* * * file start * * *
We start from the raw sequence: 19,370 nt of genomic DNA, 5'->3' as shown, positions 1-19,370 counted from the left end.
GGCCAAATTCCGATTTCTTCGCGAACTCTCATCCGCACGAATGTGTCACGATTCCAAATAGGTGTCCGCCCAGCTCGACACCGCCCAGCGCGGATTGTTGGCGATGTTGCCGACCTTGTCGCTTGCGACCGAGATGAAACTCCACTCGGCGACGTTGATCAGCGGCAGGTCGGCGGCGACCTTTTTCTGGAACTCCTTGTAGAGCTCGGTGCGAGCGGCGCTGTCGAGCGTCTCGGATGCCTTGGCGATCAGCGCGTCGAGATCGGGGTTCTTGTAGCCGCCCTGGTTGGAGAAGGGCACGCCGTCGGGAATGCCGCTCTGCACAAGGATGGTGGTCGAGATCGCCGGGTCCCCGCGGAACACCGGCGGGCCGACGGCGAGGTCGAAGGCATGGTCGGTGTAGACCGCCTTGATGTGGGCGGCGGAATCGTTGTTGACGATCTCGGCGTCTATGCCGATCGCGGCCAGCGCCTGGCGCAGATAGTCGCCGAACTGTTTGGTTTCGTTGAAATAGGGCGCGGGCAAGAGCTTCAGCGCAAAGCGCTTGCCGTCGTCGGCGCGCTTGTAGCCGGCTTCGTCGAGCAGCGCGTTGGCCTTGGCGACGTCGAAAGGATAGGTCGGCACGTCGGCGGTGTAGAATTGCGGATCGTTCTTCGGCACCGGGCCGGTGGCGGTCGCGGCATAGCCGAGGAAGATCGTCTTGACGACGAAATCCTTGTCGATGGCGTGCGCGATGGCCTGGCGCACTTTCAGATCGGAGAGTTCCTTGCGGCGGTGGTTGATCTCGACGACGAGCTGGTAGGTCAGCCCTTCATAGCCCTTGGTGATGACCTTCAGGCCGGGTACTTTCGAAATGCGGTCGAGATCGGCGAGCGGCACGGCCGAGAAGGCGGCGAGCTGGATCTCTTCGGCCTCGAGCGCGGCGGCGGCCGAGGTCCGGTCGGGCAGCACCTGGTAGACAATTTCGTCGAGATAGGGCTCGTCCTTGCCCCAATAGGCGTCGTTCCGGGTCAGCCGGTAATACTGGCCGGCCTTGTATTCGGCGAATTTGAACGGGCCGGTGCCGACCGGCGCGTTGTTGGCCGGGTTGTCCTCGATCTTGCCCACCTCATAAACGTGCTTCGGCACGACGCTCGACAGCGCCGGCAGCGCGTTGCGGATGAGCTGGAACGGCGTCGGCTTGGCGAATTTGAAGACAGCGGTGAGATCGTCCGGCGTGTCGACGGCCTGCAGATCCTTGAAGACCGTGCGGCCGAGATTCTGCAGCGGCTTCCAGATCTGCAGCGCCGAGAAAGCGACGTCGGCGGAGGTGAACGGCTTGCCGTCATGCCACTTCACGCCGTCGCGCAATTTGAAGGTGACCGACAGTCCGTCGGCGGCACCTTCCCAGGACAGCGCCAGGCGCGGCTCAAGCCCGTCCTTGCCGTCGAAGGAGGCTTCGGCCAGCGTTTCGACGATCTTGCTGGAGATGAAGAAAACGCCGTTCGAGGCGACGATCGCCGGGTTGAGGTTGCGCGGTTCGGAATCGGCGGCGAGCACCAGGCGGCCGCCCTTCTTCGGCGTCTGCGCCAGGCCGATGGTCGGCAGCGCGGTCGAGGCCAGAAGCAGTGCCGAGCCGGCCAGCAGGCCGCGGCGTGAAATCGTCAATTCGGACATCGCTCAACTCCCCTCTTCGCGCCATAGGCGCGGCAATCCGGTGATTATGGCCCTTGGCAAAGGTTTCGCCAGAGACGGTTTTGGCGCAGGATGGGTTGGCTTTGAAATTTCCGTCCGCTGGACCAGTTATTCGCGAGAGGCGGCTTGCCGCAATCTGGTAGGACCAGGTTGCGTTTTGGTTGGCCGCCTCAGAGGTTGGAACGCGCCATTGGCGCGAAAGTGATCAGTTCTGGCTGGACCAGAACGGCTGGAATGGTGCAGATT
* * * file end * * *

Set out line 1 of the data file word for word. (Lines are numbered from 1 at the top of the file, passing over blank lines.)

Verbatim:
We start from the raw sequence: 19,370 nt of genomic DNA, 5'->3' as shown, positions 1-19,370 counted from the left end.